Sunday, October 23, 2011
Review: Low Town by Daniel Polanksy
Description: In the forgotten back alleys and flophouses that lie in the shadows of Rigus, the finest city of the Thirteen Lands, you will find Low Town. It is an ugly place, and its champion is an ugly man. Disgraced intelligence agent. Forgotten war hero. Independent drug dealer. After a fall from grace five years ago, a man known as the Warden leads a life of crime, addicted to cheap violence and expensive drugs. Every day is a constant hustle to find new customers and protect his turf from low-life competition like Tancred the Harelip and Ling Chi, the enigmatic crime lord of the heathens.
The Warden’s life of drugged iniquity is shaken by his discovery of a murdered child down a dead-end street . . . setting him on a collision course with the life he left behind. As a former agent with Black House—the secret police—he knows better than anyone that murder in Low Town is an everyday thing, the kind of crime that doesn’t get investigated. To protect his home, he will take part in a dangerous game of deception between underworld bosses and the psychotic head of Black House, but the truth is far darker than he imagines. In Low Town, no one can be trusted.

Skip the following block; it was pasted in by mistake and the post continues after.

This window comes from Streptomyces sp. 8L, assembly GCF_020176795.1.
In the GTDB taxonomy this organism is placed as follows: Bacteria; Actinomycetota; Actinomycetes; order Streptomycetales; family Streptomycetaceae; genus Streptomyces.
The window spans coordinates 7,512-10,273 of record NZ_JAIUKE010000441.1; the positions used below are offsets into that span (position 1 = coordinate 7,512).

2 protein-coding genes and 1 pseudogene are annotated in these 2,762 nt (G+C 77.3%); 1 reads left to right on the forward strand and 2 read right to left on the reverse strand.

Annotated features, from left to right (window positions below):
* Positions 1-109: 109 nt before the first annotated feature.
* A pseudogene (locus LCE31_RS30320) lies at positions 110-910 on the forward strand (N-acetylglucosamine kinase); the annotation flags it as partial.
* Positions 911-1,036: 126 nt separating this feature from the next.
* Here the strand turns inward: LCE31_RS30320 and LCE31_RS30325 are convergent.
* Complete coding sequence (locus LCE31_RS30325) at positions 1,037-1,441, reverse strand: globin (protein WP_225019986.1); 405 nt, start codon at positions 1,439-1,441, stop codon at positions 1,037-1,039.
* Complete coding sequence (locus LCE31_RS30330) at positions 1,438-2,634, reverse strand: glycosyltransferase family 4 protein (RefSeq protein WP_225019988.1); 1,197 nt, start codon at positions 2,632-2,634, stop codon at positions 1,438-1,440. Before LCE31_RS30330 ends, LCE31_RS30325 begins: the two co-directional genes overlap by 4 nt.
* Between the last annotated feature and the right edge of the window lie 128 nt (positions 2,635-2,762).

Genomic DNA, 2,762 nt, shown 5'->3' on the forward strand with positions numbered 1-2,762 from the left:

Daniel Polansky has crafted a thrilling novel steeped in noir sensibilities and relentless action, and set in an original world of stunning imagination, leading to a gut-wrenching, unforeseeable conclusion. Low Town is an attention-grabbing debut that will leave readers riveted . . . and hungry for more.
My Thoughts: Low Town is a noir drama set in a dystopian world where sorcery and science mingle together and are often indistinguishable from each other. As is often the case in noir dramas, the protagonist is not a nice man. In fact, at book's end I'm not even sure that he's a good man, and I'm saying this as someone who likes what Polanksy is doing here. He's a killer and a drug dealer, perhaps even an outright murderer. If he were a better person, he probably would have wound up dead long before the start of the novel. Polansky is skilled enough with language, however, that Warden remains an interesting man; several of Warden's internal observations on the banality of the evil surrounding him had me giggling even as I realized I was going straight to hell for it. As a mystery, many are going to find it unsatisfying and easy to guess. (I'm not one for mysteries, generally, and I still figured out whoddunit a good eighty pages before Warden.) Fans of speculative fiction, dark worlds, and hard-bitten antiheroes will have a great time. As a first novel, it's strong, and I'm looking forward to what Polanksy does next.